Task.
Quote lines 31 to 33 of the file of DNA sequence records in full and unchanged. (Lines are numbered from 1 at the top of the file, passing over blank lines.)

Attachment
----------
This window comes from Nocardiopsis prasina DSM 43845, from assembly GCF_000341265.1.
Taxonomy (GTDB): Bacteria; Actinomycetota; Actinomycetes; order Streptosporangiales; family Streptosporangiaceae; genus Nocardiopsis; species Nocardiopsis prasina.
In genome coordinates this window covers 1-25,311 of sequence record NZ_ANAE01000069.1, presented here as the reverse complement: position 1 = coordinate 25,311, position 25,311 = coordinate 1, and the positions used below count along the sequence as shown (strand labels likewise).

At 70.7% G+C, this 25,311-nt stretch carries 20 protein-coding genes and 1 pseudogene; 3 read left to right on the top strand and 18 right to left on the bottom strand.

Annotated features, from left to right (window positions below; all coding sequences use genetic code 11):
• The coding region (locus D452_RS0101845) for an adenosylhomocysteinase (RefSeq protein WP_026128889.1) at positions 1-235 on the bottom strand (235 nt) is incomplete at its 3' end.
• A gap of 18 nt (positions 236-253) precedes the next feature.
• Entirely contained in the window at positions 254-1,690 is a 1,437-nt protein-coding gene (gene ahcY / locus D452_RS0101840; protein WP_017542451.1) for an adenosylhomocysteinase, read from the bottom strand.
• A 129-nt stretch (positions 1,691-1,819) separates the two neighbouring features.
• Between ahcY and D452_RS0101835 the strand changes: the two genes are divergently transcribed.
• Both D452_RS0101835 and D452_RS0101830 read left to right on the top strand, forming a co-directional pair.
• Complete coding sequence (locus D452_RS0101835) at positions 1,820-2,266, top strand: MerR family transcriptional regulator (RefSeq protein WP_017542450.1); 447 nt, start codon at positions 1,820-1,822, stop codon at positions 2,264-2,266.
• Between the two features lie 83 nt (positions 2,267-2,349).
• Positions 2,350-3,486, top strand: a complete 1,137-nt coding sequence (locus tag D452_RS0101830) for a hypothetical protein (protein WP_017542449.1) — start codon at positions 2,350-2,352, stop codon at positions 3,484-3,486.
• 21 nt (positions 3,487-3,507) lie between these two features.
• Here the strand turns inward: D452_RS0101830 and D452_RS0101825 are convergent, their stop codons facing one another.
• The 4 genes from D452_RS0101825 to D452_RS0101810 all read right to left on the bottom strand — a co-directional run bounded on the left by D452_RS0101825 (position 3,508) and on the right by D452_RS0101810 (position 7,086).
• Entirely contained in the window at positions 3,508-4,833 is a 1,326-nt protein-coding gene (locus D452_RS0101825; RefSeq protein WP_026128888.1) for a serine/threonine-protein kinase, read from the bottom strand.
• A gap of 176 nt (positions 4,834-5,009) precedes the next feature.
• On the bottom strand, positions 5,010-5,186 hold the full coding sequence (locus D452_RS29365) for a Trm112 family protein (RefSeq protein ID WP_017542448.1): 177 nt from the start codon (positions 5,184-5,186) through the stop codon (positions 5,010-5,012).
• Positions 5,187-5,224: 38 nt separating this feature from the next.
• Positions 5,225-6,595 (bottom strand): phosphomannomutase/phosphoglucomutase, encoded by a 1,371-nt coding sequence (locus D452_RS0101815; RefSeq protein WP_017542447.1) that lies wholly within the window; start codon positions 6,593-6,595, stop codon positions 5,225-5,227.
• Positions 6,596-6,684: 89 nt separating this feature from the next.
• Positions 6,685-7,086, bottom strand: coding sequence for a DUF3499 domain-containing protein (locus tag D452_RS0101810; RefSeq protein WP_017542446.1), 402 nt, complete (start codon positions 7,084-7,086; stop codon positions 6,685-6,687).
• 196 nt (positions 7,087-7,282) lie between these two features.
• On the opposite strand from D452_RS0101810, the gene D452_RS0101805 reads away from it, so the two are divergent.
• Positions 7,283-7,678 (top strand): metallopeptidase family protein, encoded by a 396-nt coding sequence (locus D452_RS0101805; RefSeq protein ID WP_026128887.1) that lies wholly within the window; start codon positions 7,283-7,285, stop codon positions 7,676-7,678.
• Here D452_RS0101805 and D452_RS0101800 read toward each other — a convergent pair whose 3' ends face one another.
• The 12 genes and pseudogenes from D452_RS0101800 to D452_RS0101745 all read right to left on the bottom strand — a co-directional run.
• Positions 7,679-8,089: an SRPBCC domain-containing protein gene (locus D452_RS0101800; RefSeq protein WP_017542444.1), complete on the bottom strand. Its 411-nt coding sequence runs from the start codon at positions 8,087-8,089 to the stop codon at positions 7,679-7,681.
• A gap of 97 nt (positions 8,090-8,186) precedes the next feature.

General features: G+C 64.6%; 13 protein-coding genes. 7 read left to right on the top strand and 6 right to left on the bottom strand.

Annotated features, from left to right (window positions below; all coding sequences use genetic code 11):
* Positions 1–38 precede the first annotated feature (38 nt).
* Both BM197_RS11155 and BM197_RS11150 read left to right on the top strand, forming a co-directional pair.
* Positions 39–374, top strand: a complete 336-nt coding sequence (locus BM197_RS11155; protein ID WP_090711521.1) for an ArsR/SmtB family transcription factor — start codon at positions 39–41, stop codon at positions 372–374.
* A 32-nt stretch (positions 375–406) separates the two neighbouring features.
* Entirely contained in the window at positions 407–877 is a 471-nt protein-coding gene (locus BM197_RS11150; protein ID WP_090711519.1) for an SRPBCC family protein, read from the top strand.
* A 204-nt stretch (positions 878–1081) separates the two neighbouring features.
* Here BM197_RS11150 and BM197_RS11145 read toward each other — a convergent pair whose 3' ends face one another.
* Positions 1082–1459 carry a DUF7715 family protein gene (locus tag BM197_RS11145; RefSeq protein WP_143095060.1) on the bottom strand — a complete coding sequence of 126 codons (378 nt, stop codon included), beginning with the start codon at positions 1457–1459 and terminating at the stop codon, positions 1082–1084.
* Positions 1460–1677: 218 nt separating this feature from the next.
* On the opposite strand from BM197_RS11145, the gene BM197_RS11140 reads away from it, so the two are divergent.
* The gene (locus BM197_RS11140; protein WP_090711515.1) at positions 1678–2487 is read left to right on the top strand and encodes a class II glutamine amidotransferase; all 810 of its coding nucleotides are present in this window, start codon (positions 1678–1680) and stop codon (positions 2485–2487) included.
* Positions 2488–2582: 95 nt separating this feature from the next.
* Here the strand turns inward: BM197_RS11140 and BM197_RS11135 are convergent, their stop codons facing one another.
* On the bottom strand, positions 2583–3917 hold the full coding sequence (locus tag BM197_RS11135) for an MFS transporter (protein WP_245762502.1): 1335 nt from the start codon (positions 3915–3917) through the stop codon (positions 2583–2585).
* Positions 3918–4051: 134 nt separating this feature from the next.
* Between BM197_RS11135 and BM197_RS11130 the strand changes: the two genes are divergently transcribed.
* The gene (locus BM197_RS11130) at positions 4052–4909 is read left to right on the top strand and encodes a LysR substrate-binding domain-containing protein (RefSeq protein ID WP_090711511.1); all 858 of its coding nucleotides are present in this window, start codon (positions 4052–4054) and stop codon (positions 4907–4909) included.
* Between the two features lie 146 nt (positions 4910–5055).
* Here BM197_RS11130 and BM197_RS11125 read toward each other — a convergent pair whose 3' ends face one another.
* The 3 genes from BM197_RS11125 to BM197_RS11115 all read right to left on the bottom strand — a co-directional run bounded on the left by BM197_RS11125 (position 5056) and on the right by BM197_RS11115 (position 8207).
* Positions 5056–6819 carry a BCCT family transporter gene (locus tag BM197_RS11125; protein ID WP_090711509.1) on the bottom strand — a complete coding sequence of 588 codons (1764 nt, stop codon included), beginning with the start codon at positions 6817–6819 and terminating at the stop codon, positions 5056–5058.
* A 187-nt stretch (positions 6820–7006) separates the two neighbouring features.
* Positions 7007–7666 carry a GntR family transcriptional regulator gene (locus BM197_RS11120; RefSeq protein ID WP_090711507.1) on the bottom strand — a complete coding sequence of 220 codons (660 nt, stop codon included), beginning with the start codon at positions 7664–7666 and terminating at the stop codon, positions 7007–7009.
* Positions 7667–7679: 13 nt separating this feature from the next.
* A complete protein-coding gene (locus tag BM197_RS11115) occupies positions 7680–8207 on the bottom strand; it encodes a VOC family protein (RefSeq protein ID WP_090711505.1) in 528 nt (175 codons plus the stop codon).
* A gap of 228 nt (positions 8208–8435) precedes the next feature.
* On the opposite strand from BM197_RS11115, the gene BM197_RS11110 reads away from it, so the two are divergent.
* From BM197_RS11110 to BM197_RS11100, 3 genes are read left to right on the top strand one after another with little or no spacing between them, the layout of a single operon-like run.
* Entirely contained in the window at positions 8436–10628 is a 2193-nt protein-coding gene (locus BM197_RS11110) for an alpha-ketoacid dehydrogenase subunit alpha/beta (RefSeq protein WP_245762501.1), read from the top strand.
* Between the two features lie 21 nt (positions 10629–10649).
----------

• A gap of 97 nt (positions 8,090-8,186) precedes the next feature.

General features: G+C 64.6%; 13 protein-coding genes. 7 read left to right on the top strand and 6 right to left on the bottom strand.

Annotated features, from left to right (window positions below; all coding sequences use genetic code 11):